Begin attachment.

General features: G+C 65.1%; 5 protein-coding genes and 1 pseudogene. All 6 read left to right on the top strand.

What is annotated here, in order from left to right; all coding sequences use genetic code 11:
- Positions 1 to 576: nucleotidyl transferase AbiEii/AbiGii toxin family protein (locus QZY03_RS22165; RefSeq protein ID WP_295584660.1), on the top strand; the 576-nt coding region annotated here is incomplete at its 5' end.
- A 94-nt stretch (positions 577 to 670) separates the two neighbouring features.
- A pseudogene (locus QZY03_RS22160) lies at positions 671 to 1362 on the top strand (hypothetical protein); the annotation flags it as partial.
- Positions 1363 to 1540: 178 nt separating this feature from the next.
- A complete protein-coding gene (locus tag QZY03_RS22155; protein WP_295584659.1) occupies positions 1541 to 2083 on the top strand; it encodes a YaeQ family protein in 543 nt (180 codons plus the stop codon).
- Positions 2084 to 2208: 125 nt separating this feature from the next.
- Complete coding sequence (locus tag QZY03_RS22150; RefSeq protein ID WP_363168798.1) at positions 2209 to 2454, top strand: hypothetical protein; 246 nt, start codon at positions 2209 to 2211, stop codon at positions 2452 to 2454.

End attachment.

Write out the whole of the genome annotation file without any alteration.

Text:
General features: G+C 65.1%; 5 protein-coding genes and 1 pseudogene. All 6 read left to right on the top strand.

What is annotated here, in order from left to right; all coding sequences use genetic code 11:
- Positions 1 to 576: nucleotidyl transferase AbiEii/AbiGii toxin family protein (locus QZY03_RS22165; RefSeq protein ID WP_295584660.1), on the top strand; the 576-nt coding region annotated here is incomplete at its 5' end.
- A 94-nt stretch (positions 577 to 670) separates the two neighbouring features.
- A pseudogene (locus QZY03_RS22160) lies at positions 671 to 1362 on the top strand (hypothetical protein); the annotation flags it as partial.
- Positions 1363 to 1540: 178 nt separating this feature from the next.
- A complete protein-coding gene (locus tag QZY03_RS22155; protein WP_295584659.1) occupies positions 1541 to 2083 on the top strand; it encodes a YaeQ family protein in 543 nt (180 codons plus the stop codon).
- Positions 2084 to 2208: 125 nt separating this feature from the next.
- Complete coding sequence (locus tag QZY03_RS22150; RefSeq protein ID WP_363168798.1) at positions 2209 to 2454, top strand: hypothetical protein; 246 nt, start codon at positions 2209 to 2211, stop codon at positions 2452 to 2454.